”I think the top three have to be concerned, they left this opening,“ Eric Schiffer, CEO of The Patriarch Organization, tells TheWrap
Over the weekend the nascent — if you can even call it that — venture nabbed four top agents from CAA: Dave Bugliari, Michael Cooper, Mick Sullivan and Jack Whigham. Adding to that haul, Cohen and Micelli’s endeavor lured other agency talent from around town, including Susie Fox, Mackenzie Roussos, Lucinda Moorhead and Chelsea McKinnies from UTA, and Rich Cook from WME. Between them, they represent the likes of Bradley Cooper, Margot Robbie, Tom Hardy, Tiffany Haddish, Johnny Depp, Gabrielle Union, Kiera Knightley and Chris Hemsworth.
The coup signals what could be a major shift in power among Hollywood management in an industry rocked by the ongoing coronavirus pandemic, as agents hitch their futures to a virtually unknown Hollywood newcomer with deep pockets.
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“Hollywood is beaten down because of COVID. COVID has put a stake in Hollywood’s back and there’s a lot of bleed out — there’s this gulf and thirst for capital,” Eric Schiffer, CEO of The Patriarch Organization, told TheWrap. “I think the top three have to be concerned, they left this opening. That’s how you do well in business, you fill these gaps.”
Schiffer added, “Money talks … Steve is a very savvy investor who is aware of, and jumps on, gaps that exist in the market … He is one of these investors that just have this touch. He has the ability to know the right moment and capitalize.”
Money may talk, but Hollywood has questions about Cohen’s politics. Steve Cohen is a prominent supporter of Donald Trump, having shelled out $1 million for the president’s inauguration.
Julio Torres, a former client of McKinnies and creator of HBO’s “Los Espookys,” said on Twitter earlier this week that it’s time that Hollywood start following the money.
“Billionaire Trump supporter Steve Cohen now owns Hollywood’s hot new agency. Is he donating to the reelection? Do the clients know?” Torres tweeted on Monday. “Those profiting off of woke artists think we’ll be like STOP TRUMP not realizing we make $ for GOP showbiz daddies. Time to ask hard questions.”
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Starting from his early days as a junior trader at boutique investment firm Gruntal & Co., Cohen has built a net worth, according to Forbes, that sits at roughly $15 billion.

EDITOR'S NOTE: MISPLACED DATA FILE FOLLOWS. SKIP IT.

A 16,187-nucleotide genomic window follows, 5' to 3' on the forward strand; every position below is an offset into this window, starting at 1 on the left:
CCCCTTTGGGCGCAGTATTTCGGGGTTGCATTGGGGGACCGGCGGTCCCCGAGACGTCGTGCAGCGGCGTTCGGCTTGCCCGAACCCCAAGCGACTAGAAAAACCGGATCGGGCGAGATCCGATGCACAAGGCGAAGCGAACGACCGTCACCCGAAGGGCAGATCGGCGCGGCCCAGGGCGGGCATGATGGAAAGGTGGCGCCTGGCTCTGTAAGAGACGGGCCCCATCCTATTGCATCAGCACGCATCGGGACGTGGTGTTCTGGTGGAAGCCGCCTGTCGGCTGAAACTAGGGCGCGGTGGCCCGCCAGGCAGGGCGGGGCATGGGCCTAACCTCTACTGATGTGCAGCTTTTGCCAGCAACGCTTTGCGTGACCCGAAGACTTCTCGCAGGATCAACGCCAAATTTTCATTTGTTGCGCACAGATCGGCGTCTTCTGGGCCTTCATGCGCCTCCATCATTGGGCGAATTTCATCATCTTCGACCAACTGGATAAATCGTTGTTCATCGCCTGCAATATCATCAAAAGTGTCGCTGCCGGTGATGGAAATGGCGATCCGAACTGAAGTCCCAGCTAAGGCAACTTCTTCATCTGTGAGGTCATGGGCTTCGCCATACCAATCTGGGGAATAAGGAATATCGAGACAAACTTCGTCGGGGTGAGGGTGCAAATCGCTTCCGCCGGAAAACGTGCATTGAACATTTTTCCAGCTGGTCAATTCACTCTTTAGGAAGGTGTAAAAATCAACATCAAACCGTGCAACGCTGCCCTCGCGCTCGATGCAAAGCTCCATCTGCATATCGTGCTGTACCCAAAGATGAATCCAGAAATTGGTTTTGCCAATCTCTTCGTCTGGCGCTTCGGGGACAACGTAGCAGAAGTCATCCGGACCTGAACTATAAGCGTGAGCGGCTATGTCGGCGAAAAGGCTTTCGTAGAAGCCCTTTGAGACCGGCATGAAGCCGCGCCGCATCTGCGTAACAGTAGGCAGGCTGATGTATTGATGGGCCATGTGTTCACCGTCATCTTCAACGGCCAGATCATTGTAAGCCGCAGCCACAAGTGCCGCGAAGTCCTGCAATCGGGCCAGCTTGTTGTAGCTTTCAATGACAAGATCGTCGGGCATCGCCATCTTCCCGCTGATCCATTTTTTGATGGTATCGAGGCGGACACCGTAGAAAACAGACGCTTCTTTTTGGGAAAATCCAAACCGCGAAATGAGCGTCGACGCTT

The Long Island native — Great Neck, New York, to pinpoint the exact peninsula — founded in 1992 what would become one of the most successful hedge funds ever in SAC Capital. He now runs the $16 billion investment firm Point72 Ventures, which focuses on early-stage investments in fintech, AI and machine learning, and enterprise technologies.
A spokesperson for Point72 and Steve Cohen did not respond to a request for comment.
He’s a titan in the financial world. In a 2006 article, The Wall Street Journal referred to Cohen as “a trailblazing star of the hedge-fund boom,” the rare investor inspiring scrappy traders who had “achieved celebrity status in the hedge-fund world, overshadowing such influential managers as George Soros and Julian Robertson Jr..”
In 2012, Cohen was implicated in an insider trading scandal involving SAC Capital. Cohen, however, avoided any criminal charges. He settled a civil suit with the Securities and Exchange Commission in 2016, agreeing not to manage any outside money until 2018. SAC Capital, which Cohen literally sat at the center of, however, pled guilty to insider trading, paying $1.8 billion in penalties. The firm went defunct after returning the vast majority of its investor capital but was reborn from the fire in 2014 as Point72 Ventures.
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There have been whispers of concern circling Cohen’s past as he enters the Hollywood fray and fights a bidding war against Alex Rodriguez and Jennifer Lopez to buy the New York Mets.
If Steve Cohen’s pursuit to buy the Mets is any indication — he also made a $2.6 billion bid for 80 percent ownership in February that fell through — Cohen is more than open to investments that push his reach into sports, entertainment and arts. The billionaire hedge-fund owner has a $1 billion private art collection featuring paintings such as Picasso’s renowned 1930s work Le Rêve.
“He’s an entrepreneur,” Schiffer said. “This is a form of art that has significant financial upside if you play it smart … Here is the biggest inflection point in Hollywood management probably since the dawn of Hollywood.”
Film Reporter covering the biz • firstname.lastname@example.org • Twitter: @trey3williams